It was another exciting day down at the Federal Court of Appeal. The day started with Northern Gateway seeking to introduce fresh evidence to the Court. Yesterday, the judges instructed Northern Gateway to seek an agreement with the applicants with respect to the admissibility of this evidence. No such agreement was reached. After much back and forth, including a 15-minute court adjournment, the judges instructed counsel for Northern Gateway and the First Nations applicants to prepare arguments on the issue of admissibility, to be heard by the Court bright and early tomorrow morning. Regardless of the outcome, this discussion took up precious court time and left counsel with overnight homework.

Next up, counsel for the government of Canada had a chance to present their case and respond to arguments raised by the applicants. Jan Brongers spent the morning on the topic of ‘standard of review,’ which is probably a tedious subject for non-lawyers but a potentially determinative one. Put simply, the standard of review refers to the level of deference that the Court will give to the decision-makers who made the decision the Court is reviewing.

Brongers argued that there are two different standards of review: (1) the standard of review for Cabinet’s decision to approve the Enbridge pipeline project, and (2) the standard of review for the Crown’s duty to consult and accommodate First Nations. Brongers argued that the decision of the Cabinet to approve the project should be given considerable deference by the Court because the Cabinet is an elected body making complex policy decisions. Yesterday, Chris Tollefson, counsel for BC Nature, argued that the court should adopt a more narrow view of what a reasonable decision is. For the duty to consult, Brongers stated that the Crown was required to correctly asses the existence and content of the duty to consult the First Nations Applicants (meaning little deference is owed by the Court on those issues), but in terms of the process the Crown chooses to seek to discharge the duty to consult, more leeway is afforded by the Court so long as the Crown’s efforts are reasonable.

Brongers then argued that the Cabinet’s decision to approve Enbridge was a reasonable one supported by clear reasons. He emphasized that the court should not substitute their views for that of the Cabinet. When pressed, Brongers conceded that if the JRP was missing information on a key issue then the report could be rendered invalid. However, he quickly countered that if there was some evidence in front of the JRP on the relevant issue then that would be enough for the report to stand.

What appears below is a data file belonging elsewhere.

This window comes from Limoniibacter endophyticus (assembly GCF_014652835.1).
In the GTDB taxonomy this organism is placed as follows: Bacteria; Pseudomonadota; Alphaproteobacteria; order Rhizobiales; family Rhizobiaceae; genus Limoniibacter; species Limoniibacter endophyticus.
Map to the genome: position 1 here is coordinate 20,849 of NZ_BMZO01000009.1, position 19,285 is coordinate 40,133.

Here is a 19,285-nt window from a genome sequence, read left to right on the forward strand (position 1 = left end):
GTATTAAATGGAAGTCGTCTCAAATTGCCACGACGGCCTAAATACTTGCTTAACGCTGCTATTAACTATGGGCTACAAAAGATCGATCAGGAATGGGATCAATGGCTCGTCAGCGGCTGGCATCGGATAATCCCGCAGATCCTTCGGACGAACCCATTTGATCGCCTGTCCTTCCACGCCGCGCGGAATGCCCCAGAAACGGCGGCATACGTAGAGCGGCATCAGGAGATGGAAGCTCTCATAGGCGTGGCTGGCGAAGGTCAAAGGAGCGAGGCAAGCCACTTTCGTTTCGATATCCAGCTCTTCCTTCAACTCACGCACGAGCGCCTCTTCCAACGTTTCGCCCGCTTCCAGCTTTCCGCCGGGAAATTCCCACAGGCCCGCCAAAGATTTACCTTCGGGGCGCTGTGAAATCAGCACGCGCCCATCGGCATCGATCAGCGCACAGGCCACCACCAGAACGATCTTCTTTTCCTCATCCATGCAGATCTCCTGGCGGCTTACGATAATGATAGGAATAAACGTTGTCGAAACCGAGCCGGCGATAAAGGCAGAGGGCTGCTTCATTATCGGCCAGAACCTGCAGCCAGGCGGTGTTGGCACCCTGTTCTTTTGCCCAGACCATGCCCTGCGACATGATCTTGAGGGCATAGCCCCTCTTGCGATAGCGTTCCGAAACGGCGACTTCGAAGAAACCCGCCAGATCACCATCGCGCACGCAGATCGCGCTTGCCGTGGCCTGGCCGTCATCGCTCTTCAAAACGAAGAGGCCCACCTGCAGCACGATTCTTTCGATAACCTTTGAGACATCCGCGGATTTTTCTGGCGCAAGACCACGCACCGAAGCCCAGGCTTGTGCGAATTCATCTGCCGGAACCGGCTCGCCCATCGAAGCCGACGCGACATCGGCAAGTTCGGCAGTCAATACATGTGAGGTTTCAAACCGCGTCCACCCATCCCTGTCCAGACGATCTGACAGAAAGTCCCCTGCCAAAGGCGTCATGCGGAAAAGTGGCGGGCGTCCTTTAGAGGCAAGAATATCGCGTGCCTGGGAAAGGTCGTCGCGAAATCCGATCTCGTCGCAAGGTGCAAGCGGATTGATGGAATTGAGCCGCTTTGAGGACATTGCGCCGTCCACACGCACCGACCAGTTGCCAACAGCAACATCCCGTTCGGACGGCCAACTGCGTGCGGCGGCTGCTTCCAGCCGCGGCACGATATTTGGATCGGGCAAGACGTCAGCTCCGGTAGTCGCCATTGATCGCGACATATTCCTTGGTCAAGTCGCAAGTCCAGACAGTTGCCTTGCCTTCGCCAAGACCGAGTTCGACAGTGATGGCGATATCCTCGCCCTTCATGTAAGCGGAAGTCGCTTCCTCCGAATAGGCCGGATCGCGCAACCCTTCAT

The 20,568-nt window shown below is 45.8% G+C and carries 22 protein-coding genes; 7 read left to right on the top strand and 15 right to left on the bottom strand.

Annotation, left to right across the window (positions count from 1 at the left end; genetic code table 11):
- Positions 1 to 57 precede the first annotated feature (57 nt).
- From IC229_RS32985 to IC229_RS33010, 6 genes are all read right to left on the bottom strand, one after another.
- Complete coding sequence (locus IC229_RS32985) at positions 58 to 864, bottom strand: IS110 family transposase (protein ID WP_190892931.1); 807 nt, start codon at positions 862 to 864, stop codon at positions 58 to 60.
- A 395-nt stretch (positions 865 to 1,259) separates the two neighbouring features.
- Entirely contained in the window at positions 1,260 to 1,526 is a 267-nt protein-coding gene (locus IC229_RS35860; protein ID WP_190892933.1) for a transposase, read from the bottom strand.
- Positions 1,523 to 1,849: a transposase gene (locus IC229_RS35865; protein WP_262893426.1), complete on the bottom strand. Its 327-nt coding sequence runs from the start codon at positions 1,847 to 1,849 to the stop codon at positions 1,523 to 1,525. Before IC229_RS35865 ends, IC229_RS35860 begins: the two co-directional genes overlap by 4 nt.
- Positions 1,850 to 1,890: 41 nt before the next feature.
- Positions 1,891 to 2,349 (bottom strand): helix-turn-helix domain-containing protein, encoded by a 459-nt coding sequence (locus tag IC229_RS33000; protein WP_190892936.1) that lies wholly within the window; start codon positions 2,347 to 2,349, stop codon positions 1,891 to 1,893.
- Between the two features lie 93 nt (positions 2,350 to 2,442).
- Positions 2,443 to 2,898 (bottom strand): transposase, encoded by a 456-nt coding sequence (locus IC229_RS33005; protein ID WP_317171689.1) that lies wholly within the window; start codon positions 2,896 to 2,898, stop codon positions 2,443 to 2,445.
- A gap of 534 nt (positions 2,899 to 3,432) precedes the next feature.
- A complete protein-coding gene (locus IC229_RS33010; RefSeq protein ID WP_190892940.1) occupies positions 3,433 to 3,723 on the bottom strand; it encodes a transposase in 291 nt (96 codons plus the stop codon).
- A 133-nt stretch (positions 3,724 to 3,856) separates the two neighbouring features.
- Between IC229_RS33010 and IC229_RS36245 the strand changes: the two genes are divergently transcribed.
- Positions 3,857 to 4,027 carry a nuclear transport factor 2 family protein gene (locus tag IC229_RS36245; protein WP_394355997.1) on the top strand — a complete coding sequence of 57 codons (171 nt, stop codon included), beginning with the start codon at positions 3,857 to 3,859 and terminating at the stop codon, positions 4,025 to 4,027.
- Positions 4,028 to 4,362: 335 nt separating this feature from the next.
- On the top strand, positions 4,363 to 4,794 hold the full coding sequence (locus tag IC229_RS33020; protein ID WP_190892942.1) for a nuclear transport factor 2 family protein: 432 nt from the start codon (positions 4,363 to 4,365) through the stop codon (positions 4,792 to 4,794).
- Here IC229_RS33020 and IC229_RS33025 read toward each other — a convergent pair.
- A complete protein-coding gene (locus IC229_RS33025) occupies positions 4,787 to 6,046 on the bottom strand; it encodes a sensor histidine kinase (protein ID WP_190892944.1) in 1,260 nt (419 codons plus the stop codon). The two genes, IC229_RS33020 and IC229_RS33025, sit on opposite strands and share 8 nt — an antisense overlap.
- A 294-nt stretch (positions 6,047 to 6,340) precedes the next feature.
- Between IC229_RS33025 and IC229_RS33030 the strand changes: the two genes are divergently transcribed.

Dayna Anderson, counsel for the government of Canada, argued that the Crown has meaningfully consulted with Aboriginal groups. She pointed to evidence of early engagement, government funding for First Nations applicants, and changes to the project scope to include the marine shipping component as examples of deep consultation. She submitted that the process has not been perfect but it has always been honourable. Anderson argued that the Crown was under no duty to seek the consent of First Nations communities before approving the project because none of the applicants had proven their title claims in court.

Anderson argued that Canada still has an opportunity to consult with First Nations groups through the implementation of the 209 conditions attached to the project approval. One of the days’ most interesting exchanges involved a line of questioning from the judges about the legitimacy of post-approval Crown consultation. The judges questioned whether the National Energy Board could meaningfully accommodate First Nations’ concerns after the pipeline had been constructed, because of the significant momentum that would exist for the Project to proceed. Ms. Anderson responded that there will be further dialogue with First Nations and the National Energy Board would still be in the position to stop the project after the pipeline had been constructed.

All in all it was another packed day. Join us tomorrow at 9:00am to hear submissions about the admissibility of evidence that Northern Gateway sought to introduce at the last minute, as well as other submissions from Northern Gateway and the Province of BC.

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